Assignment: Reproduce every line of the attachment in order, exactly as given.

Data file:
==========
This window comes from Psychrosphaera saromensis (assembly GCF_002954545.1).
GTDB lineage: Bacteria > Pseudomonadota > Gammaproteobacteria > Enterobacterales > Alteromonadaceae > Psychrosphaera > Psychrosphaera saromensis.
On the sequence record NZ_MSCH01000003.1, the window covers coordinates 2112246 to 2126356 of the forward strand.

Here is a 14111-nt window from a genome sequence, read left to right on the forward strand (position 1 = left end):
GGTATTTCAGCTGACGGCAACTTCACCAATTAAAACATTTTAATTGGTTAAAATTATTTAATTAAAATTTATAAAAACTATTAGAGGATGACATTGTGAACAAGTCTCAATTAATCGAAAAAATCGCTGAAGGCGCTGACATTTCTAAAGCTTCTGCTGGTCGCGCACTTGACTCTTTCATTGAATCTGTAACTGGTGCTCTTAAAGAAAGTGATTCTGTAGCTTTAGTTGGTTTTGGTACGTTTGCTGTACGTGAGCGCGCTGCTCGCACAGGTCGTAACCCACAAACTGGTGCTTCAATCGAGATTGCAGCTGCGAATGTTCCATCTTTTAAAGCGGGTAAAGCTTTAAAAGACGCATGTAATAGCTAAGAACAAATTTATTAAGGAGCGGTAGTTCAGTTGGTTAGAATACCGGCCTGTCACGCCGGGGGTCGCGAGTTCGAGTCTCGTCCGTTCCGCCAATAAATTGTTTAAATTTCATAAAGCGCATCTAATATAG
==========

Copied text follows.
This window comes from Psychrosphaera saromensis (assembly GCF_002954545.1).
GTDB lineage: Bacteria > Pseudomonadota > Gammaproteobacteria > Enterobacterales > Alteromonadaceae > Psychrosphaera > Psychrosphaera saromensis.
On the sequence record NZ_MSCH01000003.1, the window covers coordinates 2112246 to 2126356 of the forward strand.

Here is a 14111-nt window from a genome sequence, read left to right on the forward strand (position 1 = left end):
GGTATTTCAGCTGACGGCAACTTCACCAATTAAAACATTTTAATTGGTTAAAATTATTTAATTAAAATTTATAAAAACTATTAGAGGATGACATTGTGAACAAGTCTCAATTAATCGAAAAAATCGCTGAAGGCGCTGACATTTCTAAAGCTTCTGCTGGTCGCGCACTTGACTCTTTCATTGAATCTGTAACTGGTGCTCTTAAAGAAAGTGATTCTGTAGCTTTAGTTGGTTTTGGTACGTTTGCTGTACGTGAGCGCGCTGCTCGCACAGGTCGTAACCCACAAACTGGTGCTTCAATCGAGATTGCAGCTGCGAATGTTCCATCTTTTAAAGCGGGTAAAGCTTTAAAAGACGCATGTAATAGCTAAGAACAAATTTATTAAGGAGCGGTAGTTCAGTTGGTTAGAATACCGGCCTGTCACGCCGGGGGTCGCGAGTTCGAGTCTCGTCCGTTCCGCCAATAAATTGTTTAAATTTCATAAAGCGCATCTAATATAG